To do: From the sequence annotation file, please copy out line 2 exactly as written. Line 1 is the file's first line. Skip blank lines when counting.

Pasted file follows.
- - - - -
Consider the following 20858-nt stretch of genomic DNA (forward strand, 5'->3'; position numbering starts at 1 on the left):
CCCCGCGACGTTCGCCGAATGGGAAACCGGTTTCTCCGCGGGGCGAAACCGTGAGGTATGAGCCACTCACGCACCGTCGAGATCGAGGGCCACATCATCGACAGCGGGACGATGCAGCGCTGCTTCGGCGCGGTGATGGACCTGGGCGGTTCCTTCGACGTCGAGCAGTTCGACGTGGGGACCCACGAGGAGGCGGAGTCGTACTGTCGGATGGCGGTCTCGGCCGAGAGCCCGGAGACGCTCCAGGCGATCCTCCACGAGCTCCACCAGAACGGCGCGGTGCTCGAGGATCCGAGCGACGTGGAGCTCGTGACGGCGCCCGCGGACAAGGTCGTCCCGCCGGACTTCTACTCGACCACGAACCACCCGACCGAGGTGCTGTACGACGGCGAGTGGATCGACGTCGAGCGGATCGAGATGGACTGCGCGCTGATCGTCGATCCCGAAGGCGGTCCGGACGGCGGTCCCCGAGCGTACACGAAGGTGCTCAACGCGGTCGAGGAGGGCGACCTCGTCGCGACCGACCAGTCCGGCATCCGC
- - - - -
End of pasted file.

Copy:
CCCCGCGACGTTCGCCGAATGGGAAACCGGTTTCTCCGCGGGGCGAAACCGTGAGGTATGAGCCACTCACGCACCGTCGAGATCGAGGGCCACATCATCGACAGCGGGACGATGCAGCGCTGCTTCGGCGCGGTGATGGACCTGGGCGGTTCCTTCGACGTCGAGCAGTTCGACGTGGGGACCCACGAGGAGGCGGAGTCGTACTGTCGGATGGCGGTCTCGGCCGAGAGCCCGGAGACGCTCCAGGCGATCCTCCACGAGCTCCACCAGAACGGCGCGGTGCTCGAGGATCCGAGCGACGTGGAGCTCGTGACGGCGCCCGCGGACAAGGTCGTCCCGCCGGACTTCTACTCGACCACGAACCACCCGACCGAGGTGCTGTACGACGGCGAGTGGATCGACGTCGAGCGGATCGAGATGGACTGCGCGCTGATCGTCGATCCCGAAGGCGGTCCGGACGGCGGTCCCCGAGCGTACACGAAGGTGCTCAACGCGGTCGAGGAGGGCGACCTCGTCGCGACCGACCAGTCCGGCATCCGC